University explores Green Dot expansion

Angelo Angel

Kent State President Beverly Warren discussed the need to make Kent State one of the healthiest universities, which includes properly addressing sexual assault on campus.

Warren said the universty’s Sexual Assault Response Team (SART) is currently observing viable options that could satisfy this request.

“Two (options) that I think have real promise is how might we require this through the First Year Experience (FYE) class,” Warren said. “It would provide our students with information on prevention, aspects and what are the support services available to them.”

While Green Dot is a voluntary program based on power influence, Warren said she wanted to see the program move forward alongside a website to better educate the student body.

Launched in Fall 2014, Green Dot is a bystander approach for the prevention of power-based personal violence that relies on the power of cultural and peer influence. Green Dot holds presentations and workshops aimed at making students take initiative when they see a situation that could be deemed questionable and unsafe.

Warren said the Green Dot workshops and presentations, along with the FYE classes, would raise awareness on campus.

The interactive website by SART would work as a place where students log into the site and go through a series of activities, readings and questions on sexual assault, alcohol and consent.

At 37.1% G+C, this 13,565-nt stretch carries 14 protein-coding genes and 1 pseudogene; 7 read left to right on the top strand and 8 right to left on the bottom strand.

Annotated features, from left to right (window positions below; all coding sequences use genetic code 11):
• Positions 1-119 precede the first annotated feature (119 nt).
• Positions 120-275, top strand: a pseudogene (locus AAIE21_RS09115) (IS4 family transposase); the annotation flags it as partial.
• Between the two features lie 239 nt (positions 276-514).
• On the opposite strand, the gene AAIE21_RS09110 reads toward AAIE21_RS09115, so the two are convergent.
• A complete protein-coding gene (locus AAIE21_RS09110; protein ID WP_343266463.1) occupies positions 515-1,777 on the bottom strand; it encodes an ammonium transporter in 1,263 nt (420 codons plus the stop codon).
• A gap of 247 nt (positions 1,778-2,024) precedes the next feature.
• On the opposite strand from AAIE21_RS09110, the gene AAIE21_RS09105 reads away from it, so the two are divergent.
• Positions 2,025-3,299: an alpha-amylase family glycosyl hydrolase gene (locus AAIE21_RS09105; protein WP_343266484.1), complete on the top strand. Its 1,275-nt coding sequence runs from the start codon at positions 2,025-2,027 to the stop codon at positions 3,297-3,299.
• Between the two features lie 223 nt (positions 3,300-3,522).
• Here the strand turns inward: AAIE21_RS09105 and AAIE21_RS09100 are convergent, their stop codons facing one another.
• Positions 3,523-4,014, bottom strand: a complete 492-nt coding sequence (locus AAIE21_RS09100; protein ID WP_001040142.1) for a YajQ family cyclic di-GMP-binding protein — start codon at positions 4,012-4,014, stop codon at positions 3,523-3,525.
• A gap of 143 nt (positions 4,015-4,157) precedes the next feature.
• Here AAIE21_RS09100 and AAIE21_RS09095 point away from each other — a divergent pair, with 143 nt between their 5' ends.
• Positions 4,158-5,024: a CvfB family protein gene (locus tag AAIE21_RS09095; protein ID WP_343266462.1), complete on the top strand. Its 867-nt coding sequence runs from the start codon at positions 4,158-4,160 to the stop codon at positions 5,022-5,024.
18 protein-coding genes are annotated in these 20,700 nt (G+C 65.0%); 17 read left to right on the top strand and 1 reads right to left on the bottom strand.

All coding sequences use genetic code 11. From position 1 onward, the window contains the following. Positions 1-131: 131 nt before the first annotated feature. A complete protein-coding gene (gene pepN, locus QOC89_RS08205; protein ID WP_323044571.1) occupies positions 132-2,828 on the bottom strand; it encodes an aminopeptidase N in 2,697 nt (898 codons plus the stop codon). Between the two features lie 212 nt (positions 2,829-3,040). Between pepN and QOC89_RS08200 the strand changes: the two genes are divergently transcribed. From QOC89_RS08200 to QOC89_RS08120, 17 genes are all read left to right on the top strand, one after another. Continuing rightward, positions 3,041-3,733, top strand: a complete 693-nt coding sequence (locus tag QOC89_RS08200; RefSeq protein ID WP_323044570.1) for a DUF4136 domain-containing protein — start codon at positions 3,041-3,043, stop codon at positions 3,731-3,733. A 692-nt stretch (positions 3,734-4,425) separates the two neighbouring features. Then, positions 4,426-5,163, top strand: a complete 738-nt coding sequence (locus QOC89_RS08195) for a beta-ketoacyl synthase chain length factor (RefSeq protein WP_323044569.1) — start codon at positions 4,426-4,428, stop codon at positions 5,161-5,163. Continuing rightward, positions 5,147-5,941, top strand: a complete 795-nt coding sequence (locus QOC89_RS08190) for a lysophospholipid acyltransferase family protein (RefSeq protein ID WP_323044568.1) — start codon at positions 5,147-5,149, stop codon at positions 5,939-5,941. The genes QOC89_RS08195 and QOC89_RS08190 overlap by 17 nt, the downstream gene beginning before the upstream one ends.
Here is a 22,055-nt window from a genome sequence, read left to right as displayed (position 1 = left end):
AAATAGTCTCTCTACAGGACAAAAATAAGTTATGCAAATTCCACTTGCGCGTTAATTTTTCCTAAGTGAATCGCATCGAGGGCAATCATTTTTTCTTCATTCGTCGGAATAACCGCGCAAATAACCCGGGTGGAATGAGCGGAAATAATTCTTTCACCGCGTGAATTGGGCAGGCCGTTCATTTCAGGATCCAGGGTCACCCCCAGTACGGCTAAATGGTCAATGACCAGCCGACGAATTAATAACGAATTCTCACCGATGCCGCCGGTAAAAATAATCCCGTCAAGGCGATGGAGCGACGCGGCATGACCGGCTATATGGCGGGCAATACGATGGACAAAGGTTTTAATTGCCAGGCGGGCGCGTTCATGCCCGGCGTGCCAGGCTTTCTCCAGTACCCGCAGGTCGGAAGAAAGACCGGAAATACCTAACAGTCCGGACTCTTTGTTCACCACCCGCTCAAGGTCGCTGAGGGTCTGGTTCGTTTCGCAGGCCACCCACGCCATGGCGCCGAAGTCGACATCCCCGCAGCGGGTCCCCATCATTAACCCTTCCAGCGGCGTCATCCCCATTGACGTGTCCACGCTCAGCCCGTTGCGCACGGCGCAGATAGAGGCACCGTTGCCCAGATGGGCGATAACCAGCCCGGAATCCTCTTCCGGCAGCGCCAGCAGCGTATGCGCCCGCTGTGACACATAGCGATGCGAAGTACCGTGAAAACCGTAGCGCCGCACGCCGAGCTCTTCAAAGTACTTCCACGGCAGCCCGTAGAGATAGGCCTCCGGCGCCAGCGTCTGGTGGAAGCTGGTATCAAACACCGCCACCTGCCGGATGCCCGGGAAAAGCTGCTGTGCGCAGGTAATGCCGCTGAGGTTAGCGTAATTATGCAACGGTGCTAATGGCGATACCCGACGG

Jennifer O’Connell, director of Office of Sexual & Relationship Violence Support Services (SRVSS), said that it would be a one-on-one session between the student and the website.

The website will launch a test run during the 2017 spring semester and will be available to students in some FYE classes.

“We’d spend the spring semester working out the bugs out and then it would fully launch for all FYE students in August,” O’Connell said.

Only 344 out of every 1,000 sexual assaults are reported to police, according to Rape, Abuse and Incest National Network (RAINN), an anti-sexual violence organization.

Warren said it’s necessary to first create an environment that offers support to those in need.

“What we have found is that we had more incidents of victims reporting when we have that safe zone to report,” Warren said.

Liz Schmidt, vice president of Kent State’s Students Against Sexual Assault, feels that emulating that type of environment on campus would result in people coming forward with their unreported cases.

“Just knowing that one person will listen to you, it makes a world of difference,” Schmidt said.

Drawing from her own experience of being a survivor, Schmidt said that having a safe environment is essential to giving individuals the confidence to come forward and report their incidents.

“And knowing that it matters enough for the person who’s listening if it’s reported in an official way, that the institution that you’re a part of cares,” Schmidt said.   

Angelo Angel is a senior reporter, contact him at [email protected].